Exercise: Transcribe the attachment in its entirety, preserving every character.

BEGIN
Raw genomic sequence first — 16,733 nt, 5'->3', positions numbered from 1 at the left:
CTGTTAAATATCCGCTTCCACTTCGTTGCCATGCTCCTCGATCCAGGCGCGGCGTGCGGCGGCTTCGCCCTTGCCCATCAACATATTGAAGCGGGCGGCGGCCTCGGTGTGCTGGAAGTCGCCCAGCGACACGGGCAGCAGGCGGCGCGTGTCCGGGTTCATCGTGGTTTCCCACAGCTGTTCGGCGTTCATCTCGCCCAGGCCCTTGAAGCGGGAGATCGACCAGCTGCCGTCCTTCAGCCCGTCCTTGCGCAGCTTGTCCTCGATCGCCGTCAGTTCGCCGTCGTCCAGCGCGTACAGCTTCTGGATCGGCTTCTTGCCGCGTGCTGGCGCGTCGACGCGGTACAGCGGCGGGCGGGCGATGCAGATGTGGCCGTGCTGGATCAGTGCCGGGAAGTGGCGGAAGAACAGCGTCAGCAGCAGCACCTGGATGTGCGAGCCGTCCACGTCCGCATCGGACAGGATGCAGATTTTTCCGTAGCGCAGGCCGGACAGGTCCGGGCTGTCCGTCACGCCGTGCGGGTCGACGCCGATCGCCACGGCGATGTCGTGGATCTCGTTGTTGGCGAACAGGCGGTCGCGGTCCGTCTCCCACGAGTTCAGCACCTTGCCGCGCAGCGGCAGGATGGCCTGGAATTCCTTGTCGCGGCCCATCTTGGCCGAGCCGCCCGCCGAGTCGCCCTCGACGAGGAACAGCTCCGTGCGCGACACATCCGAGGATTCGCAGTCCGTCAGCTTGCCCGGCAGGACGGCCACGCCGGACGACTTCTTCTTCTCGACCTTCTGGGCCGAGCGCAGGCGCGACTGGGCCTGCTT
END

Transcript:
Raw genomic sequence first — 16,733 nt, 5'->3', positions numbered from 1 at the left:
CTGTTAAATATCCGCTTCCACTTCGTTGCCATGCTCCTCGATCCAGGCGCGGCGTGCGGCGGCTTCGCCCTTGCCCATCAACATATTGAAGCGGGCGGCGGCCTCGGTGTGCTGGAAGTCGCCCAGCGACACGGGCAGCAGGCGGCGCGTGTCCGGGTTCATCGTGGTTTCCCACAGCTGTTCGGCGTTCATCTCGCCCAGGCCCTTGAAGCGGGAGATCGACCAGCTGCCGTCCTTCAGCCCGTCCTTGCGCAGCTTGTCCTCGATCGCCGTCAGTTCGCCGTCGTCCAGCGCGTACAGCTTCTGGATCGGCTTCTTGCCGCGTGCTGGCGCGTCGACGCGGTACAGCGGCGGGCGGGCGATGCAGATGTGGCCGTGCTGGATCAGTGCCGGGAAGTGGCGGAAGAACAGCGTCAGCAGCAGCACCTGGATGTGCGAGCCGTCCACGTCCGCATCGGACAGGATGCAGATTTTTCCGTAGCGCAGGCCGGACAGGTCCGGGCTGTCCGTCACGCCGTGCGGGTCGACGCCGATCGCCACGGCGATGTCGTGGATCTCGTTGTTGGCGAACAGGCGGTCGCGGTCCGTCTCCCACGAGTTCAGCACCTTGCCGCGCAGCGGCAGGATGGCCTGGAATTCCTTGTCGCGGCCCATCTTGGCCGAGCCGCCCGCCGAGTCGCCCTCGACGAGGAACAGCTCCGTGCGCGACACATCCGAGGATTCGCAGTCCGTCAGCTTGCCCGGCAGGACGGCCACGCCGGACGACTTCTTCTTCTCGACCTTCTGGGCCGAGCGCAGGCGCGACTGGGCCTGCTT